There are two things that every story has to have:
- A plot
- At least one character
The two are very interwoven. You need the character to carry the reader through the plot, but you need the plot so that the character isn’t just hanging out on their couch all day playing video games.
However, more than having an interesting plot, you need to have a character that the reader cares about.
A Mary-Sue is a character, male or female, who has no flaws that they have to cover come. In Christopher Pike’s YA series, The Last Vampire, the main character, Sita, is a Mary-Sue. She is this vampire who is just too smart and skilled for her own good.
Likewise, I would argue that Superman is a Mary-Sue. He has one weakness, which is that he cares too much about the girl, and he can’t hack kryptonite. I am bored to tears with that guy.
One reason this is boring as all get out is because the reader needs an element of relatability. No human is perfect, so having a perfect character alienates the reader in some way. When the reader can connect with the MC, then the reader is more likely to get sucked into their plight.
What a reader wants, whether they’re aware of it or not, is a character who evolves in some way. Thus, they need to have some form of character flaw that they work through to become a better person.
Consider Bridget Jones—golly I love that lady. I think just about every woman relates to her in some way, which is why those books did so amazingly, and why watching the movie is both my mom’s and my favorite lazy-day activity. She is hilarious because she’s real. And I don’t mean somewhat relatable, I mean real AF.
She has to overcome her views of self-worth in order to get the guy. What this inspires in all of us is that we too, us real AF women, can get the guy too if we can believe in ourselves.
The relatability in a story means that it takes the reader through the journey as if they were a part of it, and it helps to almost give them an option on how they too can get over their own character flaws.
I know, no pressure, right?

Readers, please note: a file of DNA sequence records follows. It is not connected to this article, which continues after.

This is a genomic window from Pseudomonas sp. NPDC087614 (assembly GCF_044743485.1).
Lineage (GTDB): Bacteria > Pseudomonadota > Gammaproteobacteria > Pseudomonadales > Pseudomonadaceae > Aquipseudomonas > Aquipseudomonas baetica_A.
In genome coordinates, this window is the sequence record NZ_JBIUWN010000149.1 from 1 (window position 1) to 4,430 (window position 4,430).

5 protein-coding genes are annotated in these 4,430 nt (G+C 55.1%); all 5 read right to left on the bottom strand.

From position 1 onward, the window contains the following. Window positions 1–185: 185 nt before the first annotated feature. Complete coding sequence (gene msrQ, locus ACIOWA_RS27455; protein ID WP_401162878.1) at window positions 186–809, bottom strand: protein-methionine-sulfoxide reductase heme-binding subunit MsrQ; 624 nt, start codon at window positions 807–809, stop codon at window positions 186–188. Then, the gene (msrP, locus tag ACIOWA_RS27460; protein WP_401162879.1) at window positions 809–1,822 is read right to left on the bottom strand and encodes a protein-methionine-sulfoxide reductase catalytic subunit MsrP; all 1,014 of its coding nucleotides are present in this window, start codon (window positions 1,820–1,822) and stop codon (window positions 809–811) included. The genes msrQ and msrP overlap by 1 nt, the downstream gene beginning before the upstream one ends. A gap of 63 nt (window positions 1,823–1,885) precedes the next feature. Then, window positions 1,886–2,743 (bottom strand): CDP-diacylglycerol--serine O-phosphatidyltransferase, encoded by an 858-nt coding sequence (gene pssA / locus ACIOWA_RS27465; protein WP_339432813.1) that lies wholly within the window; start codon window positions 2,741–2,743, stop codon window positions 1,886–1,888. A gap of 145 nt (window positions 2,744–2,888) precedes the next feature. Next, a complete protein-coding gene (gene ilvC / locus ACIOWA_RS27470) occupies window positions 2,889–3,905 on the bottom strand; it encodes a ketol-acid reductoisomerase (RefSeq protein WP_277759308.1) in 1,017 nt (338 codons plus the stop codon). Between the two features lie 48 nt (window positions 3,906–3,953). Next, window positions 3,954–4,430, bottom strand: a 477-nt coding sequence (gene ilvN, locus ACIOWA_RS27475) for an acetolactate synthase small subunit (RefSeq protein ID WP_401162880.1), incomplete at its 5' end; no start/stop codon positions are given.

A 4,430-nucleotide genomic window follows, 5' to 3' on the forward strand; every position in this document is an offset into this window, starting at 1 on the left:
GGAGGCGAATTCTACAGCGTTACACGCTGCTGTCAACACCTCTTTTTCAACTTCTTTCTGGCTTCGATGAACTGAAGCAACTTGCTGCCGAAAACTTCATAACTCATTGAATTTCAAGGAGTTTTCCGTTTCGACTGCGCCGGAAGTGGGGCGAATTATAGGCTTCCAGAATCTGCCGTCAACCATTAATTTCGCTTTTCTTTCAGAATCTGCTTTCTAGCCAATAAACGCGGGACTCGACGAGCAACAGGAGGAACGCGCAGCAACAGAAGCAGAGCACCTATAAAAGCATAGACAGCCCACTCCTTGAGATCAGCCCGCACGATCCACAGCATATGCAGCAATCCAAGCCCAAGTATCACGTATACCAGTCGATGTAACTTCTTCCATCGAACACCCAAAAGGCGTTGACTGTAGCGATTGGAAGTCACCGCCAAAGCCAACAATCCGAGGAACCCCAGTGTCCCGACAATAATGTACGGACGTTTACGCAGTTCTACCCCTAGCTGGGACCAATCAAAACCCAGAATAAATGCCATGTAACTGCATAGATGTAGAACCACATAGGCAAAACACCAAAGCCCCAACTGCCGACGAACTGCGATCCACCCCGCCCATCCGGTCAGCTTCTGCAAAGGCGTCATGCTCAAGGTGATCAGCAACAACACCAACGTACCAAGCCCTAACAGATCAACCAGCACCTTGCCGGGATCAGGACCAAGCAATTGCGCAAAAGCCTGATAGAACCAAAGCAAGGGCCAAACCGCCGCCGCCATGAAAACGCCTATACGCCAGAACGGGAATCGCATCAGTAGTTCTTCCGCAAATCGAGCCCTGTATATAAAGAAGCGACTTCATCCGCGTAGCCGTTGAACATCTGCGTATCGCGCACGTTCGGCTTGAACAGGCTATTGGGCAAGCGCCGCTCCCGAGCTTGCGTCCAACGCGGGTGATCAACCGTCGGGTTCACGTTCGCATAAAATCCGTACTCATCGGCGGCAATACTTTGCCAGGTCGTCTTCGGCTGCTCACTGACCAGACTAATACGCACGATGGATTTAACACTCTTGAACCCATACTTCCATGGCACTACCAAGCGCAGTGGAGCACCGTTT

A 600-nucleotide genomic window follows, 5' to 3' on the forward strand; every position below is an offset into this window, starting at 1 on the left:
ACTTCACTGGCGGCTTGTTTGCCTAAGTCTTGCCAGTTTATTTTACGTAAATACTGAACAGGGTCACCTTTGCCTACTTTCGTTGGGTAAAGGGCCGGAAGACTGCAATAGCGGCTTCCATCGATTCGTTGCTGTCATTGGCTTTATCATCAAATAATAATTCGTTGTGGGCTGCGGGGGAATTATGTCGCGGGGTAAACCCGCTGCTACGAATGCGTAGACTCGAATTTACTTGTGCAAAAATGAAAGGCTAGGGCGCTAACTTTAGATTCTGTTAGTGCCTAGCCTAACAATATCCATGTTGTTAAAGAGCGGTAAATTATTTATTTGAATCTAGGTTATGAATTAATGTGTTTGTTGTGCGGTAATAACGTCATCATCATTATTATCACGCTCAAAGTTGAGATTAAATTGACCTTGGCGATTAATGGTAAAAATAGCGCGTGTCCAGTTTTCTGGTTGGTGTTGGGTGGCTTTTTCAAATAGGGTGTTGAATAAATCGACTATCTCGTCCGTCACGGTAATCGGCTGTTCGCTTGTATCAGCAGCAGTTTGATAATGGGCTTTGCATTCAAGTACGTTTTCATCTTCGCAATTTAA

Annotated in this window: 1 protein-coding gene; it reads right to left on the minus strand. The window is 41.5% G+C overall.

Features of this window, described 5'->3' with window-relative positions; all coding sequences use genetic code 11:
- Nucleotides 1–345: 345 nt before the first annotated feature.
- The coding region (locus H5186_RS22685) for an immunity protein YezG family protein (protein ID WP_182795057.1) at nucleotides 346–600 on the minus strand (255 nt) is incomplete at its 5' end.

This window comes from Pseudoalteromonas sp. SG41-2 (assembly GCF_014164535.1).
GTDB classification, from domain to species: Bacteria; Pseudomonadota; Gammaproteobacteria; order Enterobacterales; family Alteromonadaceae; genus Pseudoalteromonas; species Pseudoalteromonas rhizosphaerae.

Of course this is in a vague sense. I mean, the princess who goes through all the ordeals that the villain can throw at her and waits until her perfect moment s o that she can escape—is not likely going to happen to the average person who needs to learn their own strengths to save themselves. However, it’s a reminder to their subconscious self that they have the power to take matters into their own hands.
A key element, then, is to ask yourself how your character evolves throughout the story.
The Flawed Character
There are several steps to this exercise, so hang tight.
Develop a character you don’t like and describe them having breakfast, or something mundane. This is just so you can really get into the character’s head.
This character doesn’t have to be completely of your own imagination. You can take someone you don’t like and write about them as well.
But as you develop this character, try to keep your prejudices out of it. Write it as if you’re setting this person up as your MC (because that is exactly what you’re doing).
The next step is to ask yourself what it is you don’t like about this character. What makes this character somewhat repugnant to you? Is it that they don’t have a family and are totally against having one? Is it that they don’t like puppies? Do they lack compassion? Are they completely boring? Are they a Mary-Sue? Are they constantly sickly because they have no regard for their health and do literally everything wrong in the world in order to look after themselves?
Go on, go crazy when deciding what it is you don’t like about them.
Now, ask yourself what it is that they could do to make them likable to you. Is it that they could get a dog? Is it that they could open their minds to something new and different like green eggs and ham? Is it that they could be passionate about something?
Now that you have your dislikable character, you’re going to write the story of how they become likable.
There are plenty of examples of curmudgeon characters who develop and become likable. Consider:
- Shrek, the ogre who wanted nothing to do with anyone, until he learns the value of friendship and companionship.
- Wilt, from Tom Sharp’s wonderful Wilt series, in which a very old-fashioned man is put in horrendous situations and all he wants to do is go back to being boring and thinking the world’s gone mad (my favorite is when his wife decides she wants to be liberated, gets swept up in the ‘60’s free love movement, and accidentally finds herself at an orgy)
- The Hound in Game of Thrones – now that guy is great to dislike. He just wants to do his own thing, he wants to do his job, and part of his job is to look scary. He seemingly doesn’t care about anyone, but at the same time he does, actually care. He offered to help Sansa, and later on grew attached to Arya. Both of these are character arcs.
What did you come up with? How did you find this exercise? Let me know in the comments, or feel free to email me about it.
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